Gift card breakage is complicating retail sales accounting at a time when the plastic money is the gift that keeps on giving. And giving.

No, breakage doesn't refer to mangled cards; it defines an issuer's ability to report as revenue the value of cards sold but not expected to be redeemed. Up to now, gift card sales generally weren't added to the bottom line — meaning breakage didn't occur — until the cards were exchanged for products, or until they expired. Increasingly, however, retailers who don't impose a cut-off date are working out formulas, based on past experience, to determine when it is appropriate to turn the liability into sales — and not be surprised by redemptions later.

Best Buy Co., for example, got a nice boost in its third-quarter earnings reported in December by reducing its liability from gift cards purchased from 1995 to 2003 by $29 million. It was the first time the firm wrote off that presumably lost business and moved it into the sales column. And in June, Home Depot Inc. took $43 million in income from gift cards that are unlikely to be redeemed.

The question then becomes, when is it appropriate to reap the rewards of unused cards. Pamela Schlosser, a professional accounting fellow in the office of the SEC's chief accountant, told the American Institute of Certified Public Accountants in a December speech that if not handled appropriately, breakage could be used to artificially boost profits before there is proof the cards have been lost or forgotten.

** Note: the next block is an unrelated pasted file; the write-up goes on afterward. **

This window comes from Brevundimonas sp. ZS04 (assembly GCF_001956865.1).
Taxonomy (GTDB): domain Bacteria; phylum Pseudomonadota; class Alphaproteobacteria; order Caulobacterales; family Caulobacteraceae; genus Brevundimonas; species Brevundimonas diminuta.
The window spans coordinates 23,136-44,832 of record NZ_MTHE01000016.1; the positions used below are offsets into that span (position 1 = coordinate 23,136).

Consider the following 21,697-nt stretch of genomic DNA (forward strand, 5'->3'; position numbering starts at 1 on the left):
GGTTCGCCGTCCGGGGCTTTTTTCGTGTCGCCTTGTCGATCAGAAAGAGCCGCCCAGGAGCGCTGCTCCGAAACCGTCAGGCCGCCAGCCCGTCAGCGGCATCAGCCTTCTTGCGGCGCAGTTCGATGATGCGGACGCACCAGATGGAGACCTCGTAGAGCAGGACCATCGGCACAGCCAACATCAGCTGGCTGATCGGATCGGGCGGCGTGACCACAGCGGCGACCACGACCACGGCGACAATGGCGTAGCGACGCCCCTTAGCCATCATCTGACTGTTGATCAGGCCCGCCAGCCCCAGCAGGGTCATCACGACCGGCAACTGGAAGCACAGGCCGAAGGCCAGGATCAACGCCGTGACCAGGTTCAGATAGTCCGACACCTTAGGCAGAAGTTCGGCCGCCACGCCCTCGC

Finding a formula for when to move the liability to the income statement is increasingly important. Sales were expected to hit $18.48 billion this holiday season, up 6.6 percent from 2004, according to a National Retail Federation survey conducted by BIGresearch.

In fact, two-thirds of consumers were expected to buy on average almost five gift cards, according to a Deloitte & Touche survey.

Springing into action

Most holiday cards are redeemed for products in the last week of December and the first two months of the new year, according to a 2004 survey by Paymentech, a Dallas-based payment processor, for ICSC. In the survey of 800 gift-card holders, 16 percent used the cards by Dec. 28 while 41 percent planned to shop within two months.

As a result, January, once a clearance sale backwater has potential for a bonanza of sales at full-margin prices, leading some to expect merchandising changes. “The gift card customer is willing to buy spring product, so I think there should be new product introductions in January,” says Annette McEvoy, a retail consultant based in New York.

And expect recipients to spend more than the value of the card, further stimulating January sales. First Data Corp., a unit of Value Link, says a recent study indicates that 56 percent pay more than card amount.

But, the question remains, when will the remainder of the cards be used, if it all. And when should retailers count the revenue as sales?

Based on past experience, Best Buy plans to sweep in breakage every quarter after a card is held for two years. “That's relatively conservative,” says Charles Marentette, the chain's senior director of investor relations. “And we will continually assess the policy.”

Evidence indicates that many recipients do indeed fail to use the plastic cash. The Deloitte survey found that respondents had an average of two unused cards from last year, and only 48 percent had used up all the funds on the cards they received as gifts a year earlier.

These factors combine to make breakage accounting murky, said Schlosser. While some cards have expiration dates or include a fee-structure for holding on to them — controversial practices that landed Simon Property Group in hot water with some attorneys general — most are considered valid until they are lost or forgotten.

As gift cards become a more lucrative part of holiday retail revenue, expect more chains to develop formulas too. Meanwhile, the SEC will be monitoring breakage to see it's not accounted for inappropriately.